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James Suckling

New Limitada 2007s from Hong Kong

Posted: Aug 24, 2007 1:16pm ET

I picked up some of the new Edición Limitada 2007s last week while I was in Hong Kong celebrating a good friend’s 50th birthday – God forbid the day comes. I was in Central and I noticed the Davidoff shop in the corner of a big retail complex, so I popped in the door. Cool… Romeo y Julieta Esucdos (50 by 51/2 inches) and the Hoyo de Monterrey Regalos (46 by 4 1/3 inches). They were $35 each. Not cheap. They still didn’t have the third limitada: Trinidad Ingenious (42 by 6 ½ inches).

My friend plopped down the cash and they put a couple of each in paper sleeves. I put mine in my computer case for the long ride home to Italy on British Airways via London. By the way, if you fly through British airports at the moment, security is a bitch. They only let you have one carry on bag, which include brief cases! Thank God I knew about it on this trip so everything was in a small Tumi roller bag.

The beautiful smokes made the trip just fine and I put them in my humidor for a short rest. One thing that I noticed about the two cigars is that their wrappers were not very maduro. In fact, they didn’t look very Colorado, or dark chocolaty brown. They were darker than normal, however. I remember a few years back that Habanos said that Edición Limitadas were not necessarily dark wrappers but specially selected tobacco with addition aging.

I remember a conversation with Hilda Baró, who is the head of the Partagas factory back in 2002, and she said during a visit to her factory that some people have been confused with the Edición Limitada program because many have been calling them maduro cigars. “This is not true,” she said. “These cigars are not maduro. They are simply made with aged wrappers which have been coming from the upper parts of the plant, particularly the top ones or coronas.”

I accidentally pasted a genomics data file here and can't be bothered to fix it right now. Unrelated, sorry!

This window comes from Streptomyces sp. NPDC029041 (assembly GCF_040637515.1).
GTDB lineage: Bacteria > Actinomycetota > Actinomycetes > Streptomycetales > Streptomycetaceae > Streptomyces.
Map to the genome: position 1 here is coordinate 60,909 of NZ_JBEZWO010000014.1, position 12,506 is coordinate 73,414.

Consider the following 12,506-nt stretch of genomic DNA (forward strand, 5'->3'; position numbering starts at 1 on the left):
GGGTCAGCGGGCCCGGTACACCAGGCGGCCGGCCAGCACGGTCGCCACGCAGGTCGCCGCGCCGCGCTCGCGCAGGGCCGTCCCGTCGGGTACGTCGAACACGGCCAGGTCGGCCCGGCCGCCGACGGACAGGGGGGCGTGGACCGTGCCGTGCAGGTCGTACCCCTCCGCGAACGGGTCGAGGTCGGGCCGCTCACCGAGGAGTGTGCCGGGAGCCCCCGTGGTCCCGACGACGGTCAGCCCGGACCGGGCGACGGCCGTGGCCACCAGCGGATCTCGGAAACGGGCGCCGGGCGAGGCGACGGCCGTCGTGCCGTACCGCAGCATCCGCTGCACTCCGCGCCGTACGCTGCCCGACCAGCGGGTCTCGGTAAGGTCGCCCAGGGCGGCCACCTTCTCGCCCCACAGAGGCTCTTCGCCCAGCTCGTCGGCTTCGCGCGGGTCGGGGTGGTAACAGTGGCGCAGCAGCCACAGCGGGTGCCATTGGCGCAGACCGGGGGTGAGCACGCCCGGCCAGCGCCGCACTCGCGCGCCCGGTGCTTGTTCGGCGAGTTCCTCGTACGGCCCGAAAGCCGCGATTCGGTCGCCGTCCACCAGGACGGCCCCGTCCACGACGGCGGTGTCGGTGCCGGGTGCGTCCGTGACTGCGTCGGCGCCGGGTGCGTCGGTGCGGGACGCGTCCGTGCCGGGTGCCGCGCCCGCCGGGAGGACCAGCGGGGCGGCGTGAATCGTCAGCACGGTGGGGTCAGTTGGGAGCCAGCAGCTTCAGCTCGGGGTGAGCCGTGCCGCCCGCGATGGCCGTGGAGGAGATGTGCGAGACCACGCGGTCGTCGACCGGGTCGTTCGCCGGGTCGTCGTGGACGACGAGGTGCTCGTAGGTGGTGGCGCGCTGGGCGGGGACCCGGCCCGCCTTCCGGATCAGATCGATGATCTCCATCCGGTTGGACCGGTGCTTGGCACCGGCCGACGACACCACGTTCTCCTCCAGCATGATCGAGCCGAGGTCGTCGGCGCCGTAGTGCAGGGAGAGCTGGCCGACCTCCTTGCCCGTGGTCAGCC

Because wrapper leafs come from the top of the plant, they are richer and slightly thicker, which gives them a slightly darker color brown after processing. In fact, for many years, numerous tobacco growers in the Vuelta Abajo didn’t even bother picking their coronas because they took too much time to cure and process. In any case, the cigar people I spoke to in Havana a few weeks ago about the limitadas called the limitada wrappers colorado oscuro or oscuro, but not maduro.

Anyway, the newest editions are outstanding. They not only show their respective character for their brands but they also seem less dominated by the aged limitada wrapper. I have found in the past that many limitadas have masses of a roasted tobacco character from their special wrappers – perhaps too much. These 2007s don’t. Here are my tasting notes.

Romeo y Julieta Escudos: This is very typical of an R&J with nutty, tobacco and coffee character throughout. It is full and spicy yet refined and focused. Reminds me of a Short Churchill in flavor. 92 points.

Hoyo de Monterrey Regalos: This is very flavorful for a Hoyo, which I consider more elegant and perfumed. Lots of depth in flavor with a hefty, almost decadent flavor from meat to coffee, to tobacco to smoked nuts. Yet it’s balanced and not aggressive. 93 points.

Comments   2 comment(s)

JACK B HOGG JR August 25, 2007 11:50am ET

Dear James, You are the best CA in the world! I absolutely agree with all of your ratings! You must have & deserve such a wonderful life of travel & ability to smoke the very finest cigars on the planet! Bravo & kudos! Just live a long & prosperous life, so I can continue to enjoy your wit & experience!


Mark A Galbreath — Annapolis, MD —  January 21, 2008 1:00pm ET

Nice travalogue, James, and I really appreciate your attention to detail when describing the cigars you encounter. It had never occurred to me before, but from your article I assume that "corona" = "crown" from the top of the plant? This confuses me as my encounters with the term refers to the shape and length of the cigar. Also, coronas tend to be lighter in color, whether by accident or design, but you assert that the darker leaves are the coronas?



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